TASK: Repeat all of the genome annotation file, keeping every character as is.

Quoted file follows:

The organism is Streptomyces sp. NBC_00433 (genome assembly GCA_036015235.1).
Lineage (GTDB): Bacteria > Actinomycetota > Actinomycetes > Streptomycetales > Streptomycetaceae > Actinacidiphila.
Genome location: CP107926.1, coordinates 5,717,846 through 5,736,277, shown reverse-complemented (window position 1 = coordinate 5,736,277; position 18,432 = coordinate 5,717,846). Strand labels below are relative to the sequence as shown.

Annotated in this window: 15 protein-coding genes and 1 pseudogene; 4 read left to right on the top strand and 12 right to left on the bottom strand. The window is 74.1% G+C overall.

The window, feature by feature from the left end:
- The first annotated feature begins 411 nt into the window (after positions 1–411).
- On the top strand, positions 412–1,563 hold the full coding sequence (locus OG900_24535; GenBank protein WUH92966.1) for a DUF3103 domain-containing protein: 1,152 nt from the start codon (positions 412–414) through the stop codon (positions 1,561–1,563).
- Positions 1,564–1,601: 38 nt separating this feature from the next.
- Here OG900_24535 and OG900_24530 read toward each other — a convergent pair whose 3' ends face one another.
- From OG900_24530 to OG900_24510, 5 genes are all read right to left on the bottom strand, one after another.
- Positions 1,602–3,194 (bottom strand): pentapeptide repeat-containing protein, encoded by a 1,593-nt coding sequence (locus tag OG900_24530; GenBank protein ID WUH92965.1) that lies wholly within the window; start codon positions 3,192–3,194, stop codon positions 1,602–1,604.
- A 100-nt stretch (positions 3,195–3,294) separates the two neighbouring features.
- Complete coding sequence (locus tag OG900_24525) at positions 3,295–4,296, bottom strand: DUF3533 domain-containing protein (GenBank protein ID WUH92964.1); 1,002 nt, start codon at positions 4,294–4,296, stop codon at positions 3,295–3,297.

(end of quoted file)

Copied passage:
The organism is Streptomyces sp. NBC_00433 (genome assembly GCA_036015235.1).
Lineage (GTDB): Bacteria > Actinomycetota > Actinomycetes > Streptomycetales > Streptomycetaceae > Actinacidiphila.
Genome location: CP107926.1, coordinates 5,717,846 through 5,736,277, shown reverse-complemented (window position 1 = coordinate 5,736,277; position 18,432 = coordinate 5,717,846). Strand labels below are relative to the sequence as shown.

Annotated in this window: 15 protein-coding genes and 1 pseudogene; 4 read left to right on the top strand and 12 right to left on the bottom strand. The window is 74.1% G+C overall.

The window, feature by feature from the left end:
- The first annotated feature begins 411 nt into the window (after positions 1–411).
- On the top strand, positions 412–1,563 hold the full coding sequence (locus OG900_24535; GenBank protein WUH92966.1) for a DUF3103 domain-containing protein: 1,152 nt from the start codon (positions 412–414) through the stop codon (positions 1,561–1,563).
- Positions 1,564–1,601: 38 nt separating this feature from the next.
- Here OG900_24535 and OG900_24530 read toward each other — a convergent pair whose 3' ends face one another.
- From OG900_24530 to OG900_24510, 5 genes are all read right to left on the bottom strand, one after another.
- Positions 1,602–3,194 (bottom strand): pentapeptide repeat-containing protein, encoded by a 1,593-nt coding sequence (locus tag OG900_24530; GenBank protein ID WUH92965.1) that lies wholly within the window; start codon positions 3,192–3,194, stop codon positions 1,602–1,604.
- A 100-nt stretch (positions 3,195–3,294) separates the two neighbouring features.
- Complete coding sequence (locus tag OG900_24525) at positions 3,295–4,296, bottom strand: DUF3533 domain-containing protein (GenBank protein ID WUH92964.1); 1,002 nt, start codon at positions 4,294–4,296, stop codon at positions 3,295–3,297.